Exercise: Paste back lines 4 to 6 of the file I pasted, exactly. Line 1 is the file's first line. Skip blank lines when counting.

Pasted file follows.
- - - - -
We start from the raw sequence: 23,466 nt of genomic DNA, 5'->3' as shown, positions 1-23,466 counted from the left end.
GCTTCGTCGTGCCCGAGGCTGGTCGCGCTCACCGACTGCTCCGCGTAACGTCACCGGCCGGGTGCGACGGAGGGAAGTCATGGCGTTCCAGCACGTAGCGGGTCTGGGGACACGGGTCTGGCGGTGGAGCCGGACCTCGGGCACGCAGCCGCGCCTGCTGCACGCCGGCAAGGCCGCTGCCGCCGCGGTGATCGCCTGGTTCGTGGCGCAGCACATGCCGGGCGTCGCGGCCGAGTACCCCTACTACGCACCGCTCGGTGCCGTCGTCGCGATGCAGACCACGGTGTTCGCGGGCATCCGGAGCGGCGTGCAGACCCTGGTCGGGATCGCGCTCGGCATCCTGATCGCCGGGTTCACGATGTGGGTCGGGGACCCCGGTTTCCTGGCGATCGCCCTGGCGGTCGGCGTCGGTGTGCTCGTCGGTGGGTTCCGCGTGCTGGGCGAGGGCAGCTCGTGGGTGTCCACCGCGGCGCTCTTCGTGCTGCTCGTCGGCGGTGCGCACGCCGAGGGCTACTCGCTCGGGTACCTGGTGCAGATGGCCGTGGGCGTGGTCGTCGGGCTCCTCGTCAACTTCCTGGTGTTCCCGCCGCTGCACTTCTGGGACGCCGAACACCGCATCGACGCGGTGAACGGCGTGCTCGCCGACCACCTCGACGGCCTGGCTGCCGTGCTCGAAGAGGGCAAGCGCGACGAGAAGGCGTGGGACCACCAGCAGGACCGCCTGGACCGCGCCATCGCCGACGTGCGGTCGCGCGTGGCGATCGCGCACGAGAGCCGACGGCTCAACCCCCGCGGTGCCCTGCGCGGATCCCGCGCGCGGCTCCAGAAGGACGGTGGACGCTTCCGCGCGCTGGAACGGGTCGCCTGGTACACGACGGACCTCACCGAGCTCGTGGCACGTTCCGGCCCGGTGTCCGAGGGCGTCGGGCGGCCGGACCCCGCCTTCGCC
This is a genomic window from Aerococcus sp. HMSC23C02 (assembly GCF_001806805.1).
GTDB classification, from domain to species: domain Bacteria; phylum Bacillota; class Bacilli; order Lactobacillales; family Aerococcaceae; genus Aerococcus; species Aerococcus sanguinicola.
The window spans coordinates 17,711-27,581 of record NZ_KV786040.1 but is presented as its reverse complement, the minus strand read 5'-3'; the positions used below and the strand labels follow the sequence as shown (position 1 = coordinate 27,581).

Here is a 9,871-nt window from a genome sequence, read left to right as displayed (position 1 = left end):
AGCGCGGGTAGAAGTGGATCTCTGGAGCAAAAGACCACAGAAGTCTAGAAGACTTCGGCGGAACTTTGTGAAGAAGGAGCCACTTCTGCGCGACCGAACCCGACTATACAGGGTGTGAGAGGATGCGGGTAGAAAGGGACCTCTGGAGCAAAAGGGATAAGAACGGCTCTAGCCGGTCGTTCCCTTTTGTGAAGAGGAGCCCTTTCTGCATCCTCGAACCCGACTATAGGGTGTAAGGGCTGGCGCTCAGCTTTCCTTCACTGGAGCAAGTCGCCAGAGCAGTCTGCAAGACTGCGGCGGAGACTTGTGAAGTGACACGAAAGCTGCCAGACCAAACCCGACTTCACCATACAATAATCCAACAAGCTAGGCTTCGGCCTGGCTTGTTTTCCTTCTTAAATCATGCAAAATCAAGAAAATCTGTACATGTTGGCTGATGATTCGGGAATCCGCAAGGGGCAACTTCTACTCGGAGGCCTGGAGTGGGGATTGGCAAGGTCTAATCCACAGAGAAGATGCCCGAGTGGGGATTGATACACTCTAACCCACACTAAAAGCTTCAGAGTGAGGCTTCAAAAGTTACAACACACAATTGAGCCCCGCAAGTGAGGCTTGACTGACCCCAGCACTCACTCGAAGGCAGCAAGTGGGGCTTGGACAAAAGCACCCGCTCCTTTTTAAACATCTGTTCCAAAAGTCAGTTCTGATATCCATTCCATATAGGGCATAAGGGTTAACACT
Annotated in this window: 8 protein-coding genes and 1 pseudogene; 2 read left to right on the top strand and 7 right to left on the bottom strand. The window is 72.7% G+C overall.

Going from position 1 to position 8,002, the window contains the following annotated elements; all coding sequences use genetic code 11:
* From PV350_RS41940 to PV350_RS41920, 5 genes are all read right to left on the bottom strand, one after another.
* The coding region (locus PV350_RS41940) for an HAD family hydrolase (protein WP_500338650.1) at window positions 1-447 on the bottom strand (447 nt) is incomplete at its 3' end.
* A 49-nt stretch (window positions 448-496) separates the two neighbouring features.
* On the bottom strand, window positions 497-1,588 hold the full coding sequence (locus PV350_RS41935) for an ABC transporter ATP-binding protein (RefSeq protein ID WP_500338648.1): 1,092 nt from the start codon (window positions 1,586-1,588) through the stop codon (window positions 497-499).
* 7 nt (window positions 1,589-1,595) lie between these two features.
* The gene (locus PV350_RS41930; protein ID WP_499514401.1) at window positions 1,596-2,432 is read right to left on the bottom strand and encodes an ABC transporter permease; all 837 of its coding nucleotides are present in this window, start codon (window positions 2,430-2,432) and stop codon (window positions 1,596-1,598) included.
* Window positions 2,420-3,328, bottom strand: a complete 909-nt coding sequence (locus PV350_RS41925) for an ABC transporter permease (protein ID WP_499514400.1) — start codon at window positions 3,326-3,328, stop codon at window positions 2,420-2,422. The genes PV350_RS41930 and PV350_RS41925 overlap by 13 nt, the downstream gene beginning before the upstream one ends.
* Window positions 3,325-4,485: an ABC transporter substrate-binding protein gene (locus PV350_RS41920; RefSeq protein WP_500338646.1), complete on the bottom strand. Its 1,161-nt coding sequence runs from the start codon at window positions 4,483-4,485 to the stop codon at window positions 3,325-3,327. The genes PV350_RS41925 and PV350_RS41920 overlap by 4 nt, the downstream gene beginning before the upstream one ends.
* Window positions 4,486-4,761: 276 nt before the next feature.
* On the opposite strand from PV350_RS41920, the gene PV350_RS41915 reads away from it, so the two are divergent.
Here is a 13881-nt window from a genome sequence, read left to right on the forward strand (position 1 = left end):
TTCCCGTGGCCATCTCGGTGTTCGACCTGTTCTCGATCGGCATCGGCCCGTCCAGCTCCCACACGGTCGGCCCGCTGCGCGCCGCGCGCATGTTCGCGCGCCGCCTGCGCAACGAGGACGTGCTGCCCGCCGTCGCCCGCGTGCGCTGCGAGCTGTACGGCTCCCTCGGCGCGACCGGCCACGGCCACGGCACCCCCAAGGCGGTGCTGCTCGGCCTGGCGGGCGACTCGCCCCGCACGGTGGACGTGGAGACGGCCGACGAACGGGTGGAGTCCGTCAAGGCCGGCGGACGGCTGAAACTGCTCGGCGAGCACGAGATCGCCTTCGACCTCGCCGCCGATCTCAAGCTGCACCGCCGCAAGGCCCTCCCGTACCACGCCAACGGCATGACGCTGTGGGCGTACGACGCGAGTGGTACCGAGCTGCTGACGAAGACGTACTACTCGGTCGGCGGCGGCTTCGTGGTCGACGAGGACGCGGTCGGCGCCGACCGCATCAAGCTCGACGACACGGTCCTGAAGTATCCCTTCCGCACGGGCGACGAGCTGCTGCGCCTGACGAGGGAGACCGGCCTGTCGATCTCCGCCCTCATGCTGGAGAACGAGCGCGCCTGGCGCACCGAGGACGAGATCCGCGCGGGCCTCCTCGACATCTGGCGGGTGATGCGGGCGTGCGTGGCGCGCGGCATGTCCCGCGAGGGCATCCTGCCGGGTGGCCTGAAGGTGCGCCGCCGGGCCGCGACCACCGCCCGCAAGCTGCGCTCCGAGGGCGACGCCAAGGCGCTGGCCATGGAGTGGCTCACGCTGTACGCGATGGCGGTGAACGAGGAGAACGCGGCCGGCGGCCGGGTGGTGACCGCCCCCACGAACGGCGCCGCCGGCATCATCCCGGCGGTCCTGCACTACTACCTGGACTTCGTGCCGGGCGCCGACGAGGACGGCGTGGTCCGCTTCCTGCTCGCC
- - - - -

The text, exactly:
GTDB classification, from domain to species: domain Bacteria; phylum Bacillota; class Bacilli; order Lactobacillales; family Aerococcaceae; genus Aerococcus; species Aerococcus sanguinicola.
The window spans coordinates 17,711-27,581 of record NZ_KV786040.1 but is presented as its reverse complement, the minus strand read 5'-3'; the positions used below and the strand labels follow the sequence as shown (position 1 = coordinate 27,581).

Here is a 9,871-nt window from a genome sequence, read left to right as displayed (position 1 = left end):